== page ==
Finality gadget for Ethereum1x Working Group

This is to discuss the idea of launching this working group, and also for people who are interested in working on this to check in.
Note that the group has not formed yet, but I expect it to happen fairly soon.

Now the videos are up, here is my short kick-off presentation
And here are the slides: https://drive.google.com/file/d/16KLZKAutK79NxMh8L7B6hpNKuoOaAPZT/view

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Very cool! I think this would go a long way towards demonstrating the power and robustness of the PoS mechanism.

It may or may not be obvious, but it seems this comes in two stages:

  1. Beacon chain does sufficiently well finalizing “ETH 1x data” for a given amount of time (how much time? 3 mos? 6 mos?)
  2. Beacon chain’s block finalizations are integrated somehow into consensus of ETH 1x chain (hard or soft fork? maybe in the mining software to reduce uncles? can we revert/reduce the effects if it doesn’t work?)

I think it’s important here to gradually incorporate this mechanism over time as it proves itself to work. We have to de-risk this combination enough in practice that it doesn’t get abused when vulnerabilities are discovered that we didn’t know about (“when” not “if”)

Also, is step 1. needed to process deposits?


Edit: I guess I’m saying I would like to be involved haha

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I’d love to be involved. A little back ground for myself, I’ve been working and researching ETH2 just over a year. Here’s something I’m looking to implement in my spare time: https://github.com/ethereum/eth2.0-specs/tree/dev/specs/light_client (Besides working on beacon chain :stuck_out_tongue: )

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First a summary, then feedback.

A summary in my own words: Originally, it was proposed that a PoS-based gadget would finalize the PoW chain. In June 2018, this plan was abandoned in favor of Eth2. In December 2018, it was proposed to salvage the original finality gadget plans – Eth2 clients must be aware of recent Eth1 block hashes to decide on Eth1 to Eth2 validator deposits, but deciding on validator deposits may be interpreted as Casper votes, which may finalize the Eth1 chain. For this to work, Eth1 clients would have to change their fork-choice rule to monitor the beacon chain, perhaps as an Eth2 light client, so that they can honor the finalization of blocks.

Feedback: I believe that an earlier plan was to replace PoW with full PoS, not just finality. Of course, finalization alone brings great value and should be considered alone. But perhaps it would be wise to also consider further steps to replace PoW with PoS. This would solve the ASIC miner centralization problem, and allow reducing block rewards significantly.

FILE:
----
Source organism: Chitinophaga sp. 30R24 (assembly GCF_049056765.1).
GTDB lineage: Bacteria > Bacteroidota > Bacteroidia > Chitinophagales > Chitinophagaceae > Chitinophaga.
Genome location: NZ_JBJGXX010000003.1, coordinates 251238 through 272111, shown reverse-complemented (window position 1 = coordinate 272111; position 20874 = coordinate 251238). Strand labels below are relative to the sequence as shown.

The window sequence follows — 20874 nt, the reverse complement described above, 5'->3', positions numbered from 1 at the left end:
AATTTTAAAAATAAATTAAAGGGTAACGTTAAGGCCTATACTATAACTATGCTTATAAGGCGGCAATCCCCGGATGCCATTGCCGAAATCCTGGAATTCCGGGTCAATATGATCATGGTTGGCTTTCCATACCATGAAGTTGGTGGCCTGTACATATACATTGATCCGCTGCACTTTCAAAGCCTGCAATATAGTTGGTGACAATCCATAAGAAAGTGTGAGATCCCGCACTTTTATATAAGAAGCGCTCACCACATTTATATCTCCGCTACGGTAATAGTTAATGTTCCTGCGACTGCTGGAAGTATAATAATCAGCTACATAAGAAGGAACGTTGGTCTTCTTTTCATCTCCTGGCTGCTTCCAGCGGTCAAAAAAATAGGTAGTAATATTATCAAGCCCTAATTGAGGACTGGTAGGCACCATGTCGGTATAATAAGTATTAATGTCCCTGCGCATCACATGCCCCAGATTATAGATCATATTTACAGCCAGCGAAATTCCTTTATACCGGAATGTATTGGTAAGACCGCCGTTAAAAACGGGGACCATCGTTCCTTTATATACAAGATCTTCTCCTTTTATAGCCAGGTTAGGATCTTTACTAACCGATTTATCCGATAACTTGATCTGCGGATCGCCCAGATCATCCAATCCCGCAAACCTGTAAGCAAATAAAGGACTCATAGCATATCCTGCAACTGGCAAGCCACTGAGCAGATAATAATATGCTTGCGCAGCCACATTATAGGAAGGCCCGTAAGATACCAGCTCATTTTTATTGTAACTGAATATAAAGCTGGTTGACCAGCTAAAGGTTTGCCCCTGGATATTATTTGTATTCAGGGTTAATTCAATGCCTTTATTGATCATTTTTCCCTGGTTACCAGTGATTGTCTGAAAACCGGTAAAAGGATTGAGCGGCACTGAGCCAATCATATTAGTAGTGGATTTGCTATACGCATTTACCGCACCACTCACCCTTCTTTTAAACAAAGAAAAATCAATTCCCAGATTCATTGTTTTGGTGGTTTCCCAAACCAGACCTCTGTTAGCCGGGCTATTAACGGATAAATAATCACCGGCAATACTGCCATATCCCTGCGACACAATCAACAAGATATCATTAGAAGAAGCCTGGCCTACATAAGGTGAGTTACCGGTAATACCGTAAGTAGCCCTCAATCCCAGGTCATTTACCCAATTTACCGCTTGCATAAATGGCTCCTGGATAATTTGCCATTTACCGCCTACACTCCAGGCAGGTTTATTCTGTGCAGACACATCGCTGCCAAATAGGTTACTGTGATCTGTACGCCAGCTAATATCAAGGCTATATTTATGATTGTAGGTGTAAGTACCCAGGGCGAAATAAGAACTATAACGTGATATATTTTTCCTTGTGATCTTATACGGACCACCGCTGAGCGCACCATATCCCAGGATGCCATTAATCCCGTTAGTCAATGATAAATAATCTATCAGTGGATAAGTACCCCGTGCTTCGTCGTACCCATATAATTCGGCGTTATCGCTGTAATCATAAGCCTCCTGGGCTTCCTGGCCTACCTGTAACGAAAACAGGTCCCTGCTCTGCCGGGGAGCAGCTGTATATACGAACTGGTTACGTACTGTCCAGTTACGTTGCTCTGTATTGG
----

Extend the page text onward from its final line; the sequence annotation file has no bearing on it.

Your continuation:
This is a way to make use of the ETH2 beacon chain on ETH1. The plan for ETH2 is still full PoS.

I proposed that we also consider full PoS on Eth1.

Thanks to people who already checked in and started the discussion. To make it more interesting, I would like someone to answer the first open questions (by studying the beacon chain specification and confirming or refuting my own answers) that I mentioned in the presentation:

  1. Is it possible for Beacon Chain block proposers to never agree on the eth1 block (i.e. to never produce at least 513 out of 1024 “votes”)? My answer is YES
  2. Do Beacon Chain block proposers have an incentive to never agree on the eth1 block? My answer is YES

Change my mind :slight_smile:

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1.) Yes

2.) Yes, but I was under the impression by doing so beacon chain won’t reach finality and the proposers and validators will lose out on reward and even more $$ when quadratic leaks kick in.

I raised a concern a while back about there’s an incentive for proposer to stall on eth1 deposit: https://github.com/ethereum/eth2.0-specs/issues/539
then it was addressed here: https://github.com/ethereum/eth2.0-specs/pull/758

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  1. It is unclear what “agree on the eth1 block” means. If you consider that a vote on a block is also a vote on all earlier blocks, then a random sample from a population which includes a 2/3rds honest majority (which Eth2 assumes) will “agree” on at least the genesis block with high probability.
  2. Sure, as you explained in your linked talk, beacon chain block proposers may have incentive to prevent new validators. Your and @terence 's proposed economic incentives are a reasonable solution to this problem.
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Spot on. There must be some built-in incentive to ensure this bridge connection is strongly maintained in both directions (ETH 1->2 deposits, and ETH 2->1 finality). It’s essentially a bit of an oracle problem unless we graft an ETH 1 light client into the ETH 2 protocol (which will not be sustainable long-term), and a ETH 2 light client into the ETH 1 protocol. I’m more in favor of a “lighter” approach in this regard, perhaps something like the bonding for ETH 2 Validators is “temporary” (i.e. set from ETH 1 deposit contract, but not used to run what will later be the ETH 2 “main net”), and have that feed back as an extension to miners to have reduced uncle rates or something else beneficial without grafting it to the ETH 1 protocol directly.